Can Pets Inherit in Wills?

By Cindy DeRuyter, J.D.

Can Pets Inherit in Wills?

By Cindy DeRuyter, J.D.

Many pet owners think of their furry friends as a members of their family. When planning what will happen to your estate when you die, it is understandable that you want to provide sufficient resources for a trusted friend or family member to continue caring for your pet. While you cannot legally make your pet the beneficiary of estate assets in your will, you can create a pet trust to provide the necessary funds to care for your pet after you die.

Woman petting Dalmatian in field

Continuity of Care

Failing to plan for what happens to your pet after you die could result in your pet ending up in a shelter. The Humane Society of the United States estimates that between 100,000 and 500,000 pets go to shelters every year because their owners died or became incapacitated.

Consider including provisions in your estate planning documents that identify one or more caregivers for your pets. Planning ahead also allows you to create a legal mechanism so your caregivers have the financial resources to pay for your pets' food, shelter, transportation, and veterinary care.

Pet Trusts

As of 2018, the laws in all 50 states and the District of Columbia include provisions authorizing pet trusts. These laws differ by state but generally allow state residents to establish one or more trusts to provide for continued care for pets after the owner dies. Pet trusts typically end when the last pet named in the trust agreement dies or after the maximum number of years specified in the law pass.

You can name your desired caregiver in your pet trust as the trustee, or you can name someone different. The trustee is the person responsible for using trust assets (the money you leave in trust for your pets' care) to provide for your pets' needs.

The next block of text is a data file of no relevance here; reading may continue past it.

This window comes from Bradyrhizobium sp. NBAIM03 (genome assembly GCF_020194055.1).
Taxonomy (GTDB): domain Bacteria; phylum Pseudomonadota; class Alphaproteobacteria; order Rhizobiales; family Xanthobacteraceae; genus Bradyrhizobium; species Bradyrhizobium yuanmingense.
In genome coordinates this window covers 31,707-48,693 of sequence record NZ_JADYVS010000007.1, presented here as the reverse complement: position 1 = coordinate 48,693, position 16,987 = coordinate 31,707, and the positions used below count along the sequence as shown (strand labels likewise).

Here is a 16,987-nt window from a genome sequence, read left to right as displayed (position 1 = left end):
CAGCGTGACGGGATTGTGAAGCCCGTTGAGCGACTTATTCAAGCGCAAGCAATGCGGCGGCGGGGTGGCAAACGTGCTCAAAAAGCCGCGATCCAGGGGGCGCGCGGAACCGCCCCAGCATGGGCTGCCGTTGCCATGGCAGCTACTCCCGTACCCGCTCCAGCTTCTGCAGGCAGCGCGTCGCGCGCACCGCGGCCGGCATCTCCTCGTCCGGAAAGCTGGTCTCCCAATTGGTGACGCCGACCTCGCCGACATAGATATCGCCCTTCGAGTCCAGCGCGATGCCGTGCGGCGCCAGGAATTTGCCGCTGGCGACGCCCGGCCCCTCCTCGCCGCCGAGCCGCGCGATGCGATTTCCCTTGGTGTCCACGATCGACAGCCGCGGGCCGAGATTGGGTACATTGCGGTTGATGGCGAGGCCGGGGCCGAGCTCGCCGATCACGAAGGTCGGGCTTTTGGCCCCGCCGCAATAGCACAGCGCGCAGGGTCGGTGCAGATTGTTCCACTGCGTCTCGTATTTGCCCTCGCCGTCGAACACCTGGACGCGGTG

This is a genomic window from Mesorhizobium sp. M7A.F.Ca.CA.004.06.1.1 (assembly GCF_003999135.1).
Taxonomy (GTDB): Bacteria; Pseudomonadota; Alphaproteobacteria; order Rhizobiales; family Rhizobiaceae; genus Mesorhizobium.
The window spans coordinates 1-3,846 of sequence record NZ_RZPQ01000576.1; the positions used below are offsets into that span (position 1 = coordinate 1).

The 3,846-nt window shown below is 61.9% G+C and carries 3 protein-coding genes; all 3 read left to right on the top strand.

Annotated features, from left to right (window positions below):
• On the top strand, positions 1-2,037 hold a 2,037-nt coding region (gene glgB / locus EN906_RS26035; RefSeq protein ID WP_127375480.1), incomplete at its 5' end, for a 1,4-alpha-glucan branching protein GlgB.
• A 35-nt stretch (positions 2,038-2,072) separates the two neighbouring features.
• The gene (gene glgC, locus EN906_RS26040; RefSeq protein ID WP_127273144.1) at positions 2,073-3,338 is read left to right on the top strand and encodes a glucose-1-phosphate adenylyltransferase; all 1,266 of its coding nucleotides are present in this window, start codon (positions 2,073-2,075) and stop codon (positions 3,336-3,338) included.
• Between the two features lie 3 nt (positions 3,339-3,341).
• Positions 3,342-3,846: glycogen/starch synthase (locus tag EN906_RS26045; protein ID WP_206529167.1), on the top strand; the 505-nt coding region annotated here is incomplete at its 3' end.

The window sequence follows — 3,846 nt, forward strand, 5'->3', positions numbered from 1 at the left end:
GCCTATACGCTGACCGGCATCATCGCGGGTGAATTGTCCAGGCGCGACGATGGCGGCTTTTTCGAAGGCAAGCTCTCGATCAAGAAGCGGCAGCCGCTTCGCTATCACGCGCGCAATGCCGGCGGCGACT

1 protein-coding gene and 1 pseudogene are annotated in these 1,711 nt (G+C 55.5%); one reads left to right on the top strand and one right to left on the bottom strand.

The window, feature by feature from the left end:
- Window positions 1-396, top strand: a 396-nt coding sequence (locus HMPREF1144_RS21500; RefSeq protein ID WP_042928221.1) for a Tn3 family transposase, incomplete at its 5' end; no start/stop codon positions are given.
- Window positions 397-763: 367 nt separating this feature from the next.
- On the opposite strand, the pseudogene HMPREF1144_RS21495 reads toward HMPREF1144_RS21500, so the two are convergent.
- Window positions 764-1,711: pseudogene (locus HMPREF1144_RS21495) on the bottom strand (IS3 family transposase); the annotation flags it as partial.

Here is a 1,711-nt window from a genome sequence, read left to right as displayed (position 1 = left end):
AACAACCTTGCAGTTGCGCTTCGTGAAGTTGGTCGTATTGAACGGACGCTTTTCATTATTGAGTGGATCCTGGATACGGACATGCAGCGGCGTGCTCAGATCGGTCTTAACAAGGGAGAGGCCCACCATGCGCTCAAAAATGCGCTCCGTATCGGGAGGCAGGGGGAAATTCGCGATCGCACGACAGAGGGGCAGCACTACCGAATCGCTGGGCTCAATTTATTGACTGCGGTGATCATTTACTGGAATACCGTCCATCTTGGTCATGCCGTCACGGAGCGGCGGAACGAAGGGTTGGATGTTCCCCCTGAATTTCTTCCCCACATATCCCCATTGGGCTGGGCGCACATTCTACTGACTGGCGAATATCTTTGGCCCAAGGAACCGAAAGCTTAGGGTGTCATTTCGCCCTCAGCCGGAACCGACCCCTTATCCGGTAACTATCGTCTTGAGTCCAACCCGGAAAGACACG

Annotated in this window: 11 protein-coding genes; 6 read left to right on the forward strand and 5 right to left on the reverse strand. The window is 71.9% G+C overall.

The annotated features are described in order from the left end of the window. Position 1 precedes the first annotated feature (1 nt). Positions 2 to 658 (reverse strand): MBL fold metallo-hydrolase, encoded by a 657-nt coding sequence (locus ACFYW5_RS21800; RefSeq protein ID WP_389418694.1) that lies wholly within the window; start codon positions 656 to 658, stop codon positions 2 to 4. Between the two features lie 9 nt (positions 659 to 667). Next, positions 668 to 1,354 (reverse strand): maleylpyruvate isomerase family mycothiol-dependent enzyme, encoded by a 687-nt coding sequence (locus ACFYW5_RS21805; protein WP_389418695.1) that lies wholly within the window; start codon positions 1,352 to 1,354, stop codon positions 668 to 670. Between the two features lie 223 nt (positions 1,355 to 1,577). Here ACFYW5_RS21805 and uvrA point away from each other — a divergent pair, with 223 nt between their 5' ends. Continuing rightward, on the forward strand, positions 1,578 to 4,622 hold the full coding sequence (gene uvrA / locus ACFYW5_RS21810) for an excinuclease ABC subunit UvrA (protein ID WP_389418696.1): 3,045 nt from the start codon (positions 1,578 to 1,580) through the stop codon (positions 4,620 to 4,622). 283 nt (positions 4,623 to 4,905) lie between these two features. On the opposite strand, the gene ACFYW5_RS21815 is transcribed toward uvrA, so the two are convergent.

Planning Considerations

When creating a pet trust or otherwise planning ahead for your pets' care, put some thought into whom you name as caregiver(s). If you have more than one pet, think about whether it's best to name one caregiver for all of your animals or to separate them, naming different caregivers. You may also consider naming alternate caregivers, in case the first-named people are unable or unwilling to serve in that capacity.

Sometimes, people with pets aren't comfortable naming friends or family members as potential future caregivers. If that's the case, there are some charitable organizations that agree to provide long-term pet care or to rehome pets after owners die in exchange for a donation or fee. If you consider using such an organization, do your homework first to ensure you are comfortable with the organization's policies and procedures.

Planning ahead to ensure your pets can continue to receive love and care after you die is an important step for every pet owner. While you cannot name your pets as beneficiaries on your retirement accounts or life insurance policies and they cannot inherit through your will, you can create legal documents designed to provide continuity of care and support.

To learn more and to start creating your own will, trust, and other estate planning documents, contact an estate planning attorney licensed in your state.

This portion of the site is for informational purposes only. The content is not legal advice. The statements and opinions are the expression of author, not LegalZoom, and have not been evaluated by LegalZoom for accuracy, completeness, or changes in the law.